300 years ago, 23 in October 1715, was born the grandson of Peter I, the last representative of the Romanovs in a straight male line - Peter II Alekseevich. He took the throne of 6 (17) in May of 1727, when he was only eleven years old, and died of smallpox in 14 years. Tsar Peter alone did not actually rule. The real power in the Russian Empire during this period was in the hands of the Supreme Privy Council, and especially the favorites of the young emperor, first A.D. Menshikov, and after its overthrow - Dolgorukov.
Petr Alekseevich was the son of the heir to the throne, Alexei Petrovich and his wife Sophia-Charlotte Brunswick-Wolfenbüttelskoy, who was killed in 1718, who died ten days after giving birth. In the first four years of Peter’s life, he was not considered as the future emperor, since Peter I had a son, Peter. Nobility became interested in Pyotr Alekseevich in 1719, after the three-year-old Pyotr Petrovich, officially recognized as the heir, died and the royal grandson was the only, except the sovereign, male representative of the Romanov dynasty. During the reign of Peter the Great, the young prince often visited the house of Dolgorukovs, in which the metropolitan nobility gathered. There he met his aunt, Elizabeth Petrovna. So the party began to take shape that promoted Peter Alekseevich to the emperors.
However, he had a strong opposition. Most of the nobles, who Peter the Great raised from “mud to races,” had motives to oppose Peter Alekseevich. Under Peter I, they exalted, made enormous fortunes. Many dignitaries were involved in the execution of Fr. Peter Alekseevich, Tsarevich Alexei. Therefore, the accession of Peter II threatened them with disgrace or even death.
Even more confused is the question of the succession to Peter the Great himself. 5 February 1722 of the year Tsar Peter issued a decree on the succession to the throne, which abolished the ancient custom of transferring the throne to direct descendants through the male line, but allowed the appointment of any worthy person to be the heir to the emperor. So Peter Alekseevich was formally deprived of preemptive rights to the throne, but the question of the heir remained open. But he did not manage to appoint an heir, at least according to the official version, Tsar Peter I, before a sudden death in 1725.
Representatives of the old aristocracy tried to push 9-year-old Peter Alekseevich into the emperors. However, supporters of Peter's wife, Catherine, led by the powerful Menshikov, resolved the matter in their favor with the help of the guard's bayonets. An illiterate "cook" Catherine became the head of state.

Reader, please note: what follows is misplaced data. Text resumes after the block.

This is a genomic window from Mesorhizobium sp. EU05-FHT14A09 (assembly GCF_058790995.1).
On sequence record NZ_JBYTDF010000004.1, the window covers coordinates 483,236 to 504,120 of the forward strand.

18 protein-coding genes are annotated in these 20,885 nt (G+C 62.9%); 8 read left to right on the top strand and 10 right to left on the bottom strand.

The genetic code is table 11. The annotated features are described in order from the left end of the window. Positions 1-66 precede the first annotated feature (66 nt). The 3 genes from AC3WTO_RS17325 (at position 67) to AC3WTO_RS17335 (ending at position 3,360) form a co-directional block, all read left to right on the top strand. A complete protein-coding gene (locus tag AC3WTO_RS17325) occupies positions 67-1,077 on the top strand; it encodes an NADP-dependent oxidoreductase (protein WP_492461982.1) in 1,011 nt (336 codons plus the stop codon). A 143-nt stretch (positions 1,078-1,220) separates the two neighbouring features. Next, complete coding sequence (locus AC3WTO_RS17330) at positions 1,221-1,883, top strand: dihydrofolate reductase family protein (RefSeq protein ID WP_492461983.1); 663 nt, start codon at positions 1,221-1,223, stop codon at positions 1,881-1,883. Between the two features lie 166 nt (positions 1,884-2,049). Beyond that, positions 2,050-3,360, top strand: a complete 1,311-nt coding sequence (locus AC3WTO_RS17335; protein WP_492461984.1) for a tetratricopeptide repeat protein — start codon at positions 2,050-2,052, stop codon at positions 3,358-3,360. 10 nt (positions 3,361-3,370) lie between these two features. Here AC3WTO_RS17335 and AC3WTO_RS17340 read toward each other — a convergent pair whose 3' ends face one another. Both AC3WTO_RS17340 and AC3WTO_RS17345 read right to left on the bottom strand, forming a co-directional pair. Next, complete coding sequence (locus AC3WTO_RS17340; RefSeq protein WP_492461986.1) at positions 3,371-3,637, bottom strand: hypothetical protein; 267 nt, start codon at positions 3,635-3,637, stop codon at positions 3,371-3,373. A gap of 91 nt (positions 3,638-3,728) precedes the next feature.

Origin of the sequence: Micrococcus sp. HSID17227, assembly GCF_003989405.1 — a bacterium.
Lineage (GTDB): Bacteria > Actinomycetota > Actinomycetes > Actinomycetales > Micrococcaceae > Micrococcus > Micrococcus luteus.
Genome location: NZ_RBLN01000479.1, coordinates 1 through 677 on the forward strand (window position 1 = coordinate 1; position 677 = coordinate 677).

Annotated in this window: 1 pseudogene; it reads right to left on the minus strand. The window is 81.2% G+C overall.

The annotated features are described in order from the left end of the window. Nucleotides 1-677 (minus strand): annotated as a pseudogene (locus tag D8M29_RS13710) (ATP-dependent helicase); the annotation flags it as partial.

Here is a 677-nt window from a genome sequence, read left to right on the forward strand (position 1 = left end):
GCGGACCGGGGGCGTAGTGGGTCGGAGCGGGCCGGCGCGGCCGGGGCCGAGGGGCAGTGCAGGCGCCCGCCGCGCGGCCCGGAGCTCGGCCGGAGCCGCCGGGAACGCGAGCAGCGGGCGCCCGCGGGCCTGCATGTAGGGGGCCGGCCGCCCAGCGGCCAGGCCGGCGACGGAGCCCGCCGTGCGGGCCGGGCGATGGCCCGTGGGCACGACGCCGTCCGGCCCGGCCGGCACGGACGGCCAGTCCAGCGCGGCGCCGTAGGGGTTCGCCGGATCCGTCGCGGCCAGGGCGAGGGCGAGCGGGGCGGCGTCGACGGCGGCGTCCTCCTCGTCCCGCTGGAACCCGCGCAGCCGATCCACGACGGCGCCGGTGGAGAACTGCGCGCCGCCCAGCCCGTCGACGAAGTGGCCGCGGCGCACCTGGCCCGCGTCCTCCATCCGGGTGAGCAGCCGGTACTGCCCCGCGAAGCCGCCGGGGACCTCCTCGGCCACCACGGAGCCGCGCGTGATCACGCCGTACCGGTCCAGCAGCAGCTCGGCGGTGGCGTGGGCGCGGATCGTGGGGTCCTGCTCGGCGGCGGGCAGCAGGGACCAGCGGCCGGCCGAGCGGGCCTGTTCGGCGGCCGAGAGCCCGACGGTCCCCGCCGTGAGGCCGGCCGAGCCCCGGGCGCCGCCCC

Menshikov, during the life of Catherine, knowing about her poor health and assuming her near death, began to think about how to lure Peter to his side. Catherine, despite poor health, spent almost all the time in entertainment: balls, night walks, continuous feasts, dances and fireworks. She hardly did state affairs. Almost daily entertainment lasted all night and much of the day. Catherine did not go to bed before 4-5 hours of the morning. It is clear that even the empress's poor health did not sustain such a lifestyle.
Therefore, Menshikov decided to betray his daughter Maria with the heir to the throne, and after his accession to the throne to become regent before his majority. In the spring of 1727, the Empress consented to the marriage of Maria Menshikova and Grand Duke Peter, canceling the engagement of Peter Sapieha and Maria Menshikova. Both Tsarevna, Anna and Elizabeth, and the Holstein duke Karl-Friedrich (Anna's husband) asked the queen to reverse their decision. They understood what threatened them with the transformation of Menshikov into the test of the future Tsar Peter II. But Catherine remains deaf to the requests of her daughters and son-in-law. It was not only the enormous influence of Menshikov on Catherine (her former lover), but also that Catherine still showed interest in life and looked at young people. The Grand Duchess made Sapega her favorite.
At the same time, the former allies of Menshikov, who participated in the construction of Catherine to the throne, still did not want to see Peter Alekseevich on the throne. They are such a course of events did not promise anything good. After the death of Empress Catherine, they wanted to enthrone one of her daughters, Anna or Elizabeth. However, Menshikov again won up. He decided to take an extraordinary and preventive step: on behalf of the queen, he ordered the arrest of the influential master of the capital, the general chief of police, Count Deaurais. Menshikov himself, with a guard officer, captured the general chief of police right in the palace, and Devière tried to stab his brother-in-law with a sword (Devière was married to Menshikov's sister).